Multiple Meaning Snowflakes

“Santa baby, forgot to mention one little thing.  A ring.  I don’t mean on the phone.”

Eartha Kitt knew better than to be ambiguous when putting together her Christmas wish list!  But many of our kiddos need specific help with multiple meaning words.

Why does it matter?  For one thing, multiple meaning words are plentiful in our language and can give you greater bang for the buck since one production can be used in many ways.  They are perfect for vocabulary development.  And since the correct definition is often determined by context, our language kiddos often need assistance in figuring out the meaning.

With “Multiple Meaning Snowflakes” two snowflakes can be alike!  I put these flakes together as a matching activity, using subtle snowflake graphic prompts to aid with reinforcement.  Each sheet has one snowflake with the multiple meaning word, i.e. bowl.  There are then four additional snowflakes each containing a fill in the blank sentence demonstrating two different meanings of the word.  Kiddos simply match the sentences to the snowflake with the correct word for the blank.  Each multiple meaning “set” has a different background snowflake, so students receive an additional prompt and self correct.  Contains 30 multiple meaning words:  bark, bat, bowl, can, club, face, fall, fit, fly, foot, hand, hit, light, mean, note, park, pet, pitcher, play, punch, ring, rock, roll, run, saw, skip, star, stick, top, trip.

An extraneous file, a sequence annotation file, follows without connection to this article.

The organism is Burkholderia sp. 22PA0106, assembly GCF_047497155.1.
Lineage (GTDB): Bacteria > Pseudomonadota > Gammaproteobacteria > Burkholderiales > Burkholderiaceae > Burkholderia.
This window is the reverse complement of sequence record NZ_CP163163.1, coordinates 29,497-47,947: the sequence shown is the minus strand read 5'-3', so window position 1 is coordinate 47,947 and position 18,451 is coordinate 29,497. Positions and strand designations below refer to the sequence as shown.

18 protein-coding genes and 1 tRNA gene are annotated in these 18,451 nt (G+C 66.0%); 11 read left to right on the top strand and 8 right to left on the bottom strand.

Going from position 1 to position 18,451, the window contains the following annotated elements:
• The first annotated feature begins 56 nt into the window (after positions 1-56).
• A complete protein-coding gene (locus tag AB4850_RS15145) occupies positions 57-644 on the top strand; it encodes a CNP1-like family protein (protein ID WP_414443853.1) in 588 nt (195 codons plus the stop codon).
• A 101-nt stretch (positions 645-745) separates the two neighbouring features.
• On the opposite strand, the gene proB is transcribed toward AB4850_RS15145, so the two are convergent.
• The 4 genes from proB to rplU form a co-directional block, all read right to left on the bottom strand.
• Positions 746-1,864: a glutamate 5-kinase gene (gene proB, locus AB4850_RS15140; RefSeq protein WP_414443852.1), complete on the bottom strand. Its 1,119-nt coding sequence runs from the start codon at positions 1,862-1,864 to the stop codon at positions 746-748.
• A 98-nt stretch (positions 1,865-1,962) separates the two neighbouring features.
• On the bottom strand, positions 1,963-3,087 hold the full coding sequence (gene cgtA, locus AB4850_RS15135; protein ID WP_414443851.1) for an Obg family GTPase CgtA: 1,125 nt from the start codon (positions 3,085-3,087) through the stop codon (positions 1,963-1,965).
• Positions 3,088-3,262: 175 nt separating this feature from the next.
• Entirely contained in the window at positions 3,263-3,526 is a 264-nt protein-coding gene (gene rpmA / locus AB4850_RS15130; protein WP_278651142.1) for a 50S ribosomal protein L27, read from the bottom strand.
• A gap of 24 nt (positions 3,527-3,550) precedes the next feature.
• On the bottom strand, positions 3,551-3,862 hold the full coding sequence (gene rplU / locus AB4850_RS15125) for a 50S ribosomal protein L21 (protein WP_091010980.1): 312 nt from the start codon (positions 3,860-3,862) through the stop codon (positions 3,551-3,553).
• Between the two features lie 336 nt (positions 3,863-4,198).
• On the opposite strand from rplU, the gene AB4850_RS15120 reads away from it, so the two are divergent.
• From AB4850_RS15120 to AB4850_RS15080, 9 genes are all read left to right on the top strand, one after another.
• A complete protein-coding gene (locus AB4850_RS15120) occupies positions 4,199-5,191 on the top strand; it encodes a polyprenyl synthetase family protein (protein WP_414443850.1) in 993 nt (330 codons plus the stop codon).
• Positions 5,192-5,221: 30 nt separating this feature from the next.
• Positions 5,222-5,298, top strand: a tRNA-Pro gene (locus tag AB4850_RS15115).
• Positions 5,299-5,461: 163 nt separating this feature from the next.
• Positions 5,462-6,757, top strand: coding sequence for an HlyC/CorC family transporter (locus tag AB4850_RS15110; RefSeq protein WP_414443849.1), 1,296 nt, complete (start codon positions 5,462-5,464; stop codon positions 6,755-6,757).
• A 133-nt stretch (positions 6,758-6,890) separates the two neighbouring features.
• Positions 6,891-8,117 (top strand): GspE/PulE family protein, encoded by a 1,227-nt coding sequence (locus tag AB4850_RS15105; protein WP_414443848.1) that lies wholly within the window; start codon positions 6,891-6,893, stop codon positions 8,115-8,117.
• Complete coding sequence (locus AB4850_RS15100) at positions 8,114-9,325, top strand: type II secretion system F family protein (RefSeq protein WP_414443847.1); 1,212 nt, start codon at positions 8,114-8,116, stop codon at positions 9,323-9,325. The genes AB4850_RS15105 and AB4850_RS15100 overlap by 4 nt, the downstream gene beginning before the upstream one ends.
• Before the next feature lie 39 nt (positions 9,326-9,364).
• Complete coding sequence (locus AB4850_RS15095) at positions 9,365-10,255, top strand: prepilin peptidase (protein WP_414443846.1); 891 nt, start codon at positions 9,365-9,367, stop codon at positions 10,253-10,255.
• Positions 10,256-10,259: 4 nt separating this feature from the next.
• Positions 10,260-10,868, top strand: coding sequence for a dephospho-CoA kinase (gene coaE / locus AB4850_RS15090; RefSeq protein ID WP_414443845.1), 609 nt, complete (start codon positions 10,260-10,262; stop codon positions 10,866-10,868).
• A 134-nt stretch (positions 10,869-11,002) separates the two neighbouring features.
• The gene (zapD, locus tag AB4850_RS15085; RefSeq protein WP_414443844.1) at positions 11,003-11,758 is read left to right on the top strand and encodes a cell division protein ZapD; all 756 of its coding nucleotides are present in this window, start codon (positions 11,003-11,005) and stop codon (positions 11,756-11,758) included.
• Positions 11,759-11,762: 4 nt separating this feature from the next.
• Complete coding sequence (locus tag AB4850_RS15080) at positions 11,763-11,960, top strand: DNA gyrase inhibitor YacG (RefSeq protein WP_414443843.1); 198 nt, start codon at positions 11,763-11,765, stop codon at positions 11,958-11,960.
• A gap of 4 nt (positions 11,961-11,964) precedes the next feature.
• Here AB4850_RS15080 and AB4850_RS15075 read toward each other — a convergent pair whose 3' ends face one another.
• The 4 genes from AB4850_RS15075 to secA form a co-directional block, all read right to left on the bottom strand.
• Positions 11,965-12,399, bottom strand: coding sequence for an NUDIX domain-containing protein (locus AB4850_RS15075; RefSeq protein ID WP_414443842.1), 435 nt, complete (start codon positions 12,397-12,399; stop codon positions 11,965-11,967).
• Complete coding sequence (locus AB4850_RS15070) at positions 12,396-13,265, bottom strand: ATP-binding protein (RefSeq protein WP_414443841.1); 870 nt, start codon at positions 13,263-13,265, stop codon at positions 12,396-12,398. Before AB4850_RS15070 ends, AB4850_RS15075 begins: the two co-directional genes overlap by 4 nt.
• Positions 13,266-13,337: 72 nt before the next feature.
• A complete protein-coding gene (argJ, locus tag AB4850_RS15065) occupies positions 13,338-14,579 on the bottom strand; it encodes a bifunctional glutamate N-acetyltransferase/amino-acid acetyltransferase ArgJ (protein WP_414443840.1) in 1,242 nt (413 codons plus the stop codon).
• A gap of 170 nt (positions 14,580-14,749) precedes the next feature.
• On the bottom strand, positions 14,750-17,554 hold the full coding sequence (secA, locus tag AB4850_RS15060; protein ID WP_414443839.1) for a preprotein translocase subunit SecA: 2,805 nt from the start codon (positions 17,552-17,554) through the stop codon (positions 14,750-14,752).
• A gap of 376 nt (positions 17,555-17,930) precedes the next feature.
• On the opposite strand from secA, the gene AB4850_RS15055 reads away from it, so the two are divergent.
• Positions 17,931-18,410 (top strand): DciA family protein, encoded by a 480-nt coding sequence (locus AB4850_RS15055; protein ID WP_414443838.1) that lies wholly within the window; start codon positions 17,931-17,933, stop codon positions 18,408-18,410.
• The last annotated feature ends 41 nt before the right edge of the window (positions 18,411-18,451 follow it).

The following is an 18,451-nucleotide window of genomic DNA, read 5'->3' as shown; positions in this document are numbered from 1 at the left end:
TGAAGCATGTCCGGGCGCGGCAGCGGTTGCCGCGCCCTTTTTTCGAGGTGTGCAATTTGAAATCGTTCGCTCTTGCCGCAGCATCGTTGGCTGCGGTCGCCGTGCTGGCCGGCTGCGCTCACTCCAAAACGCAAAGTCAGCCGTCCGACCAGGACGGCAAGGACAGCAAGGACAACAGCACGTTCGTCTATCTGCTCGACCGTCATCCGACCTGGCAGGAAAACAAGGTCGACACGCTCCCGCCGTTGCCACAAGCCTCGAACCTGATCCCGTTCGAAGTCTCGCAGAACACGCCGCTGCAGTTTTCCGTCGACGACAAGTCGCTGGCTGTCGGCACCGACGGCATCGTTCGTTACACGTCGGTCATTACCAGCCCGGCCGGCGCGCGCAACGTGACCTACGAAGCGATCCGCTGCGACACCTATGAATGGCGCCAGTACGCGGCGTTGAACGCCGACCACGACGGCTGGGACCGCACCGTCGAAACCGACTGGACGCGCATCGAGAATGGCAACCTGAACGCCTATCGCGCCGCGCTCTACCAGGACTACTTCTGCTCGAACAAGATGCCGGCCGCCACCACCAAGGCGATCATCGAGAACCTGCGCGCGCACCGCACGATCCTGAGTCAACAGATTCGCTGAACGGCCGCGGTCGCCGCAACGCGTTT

Find this download  in my TeachersPayTeachers store at:  Multiple Meaning Snowflakes or try the warm weather version, Multiple Meaning Chalk Flowers.  My latest download:  Action Articulation for R and R blends is also available.


This Post Has 2 Comments

  1. speechdudes

    Neat idea! Love the use of multiple meanings in vocabulary development. ,We’ll be sharing this post with folks 😉

    1. admin

      Thanks, Dudes! Happy holidays to you both! Kim

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The views expressed in this blog are my own and are intended to inspire other speech-language pathologists in their own practice. If you are a parent, teacher or other educator, these ideas are not intended to take the place of treatment by a certified clinician. Read full disclaimer here.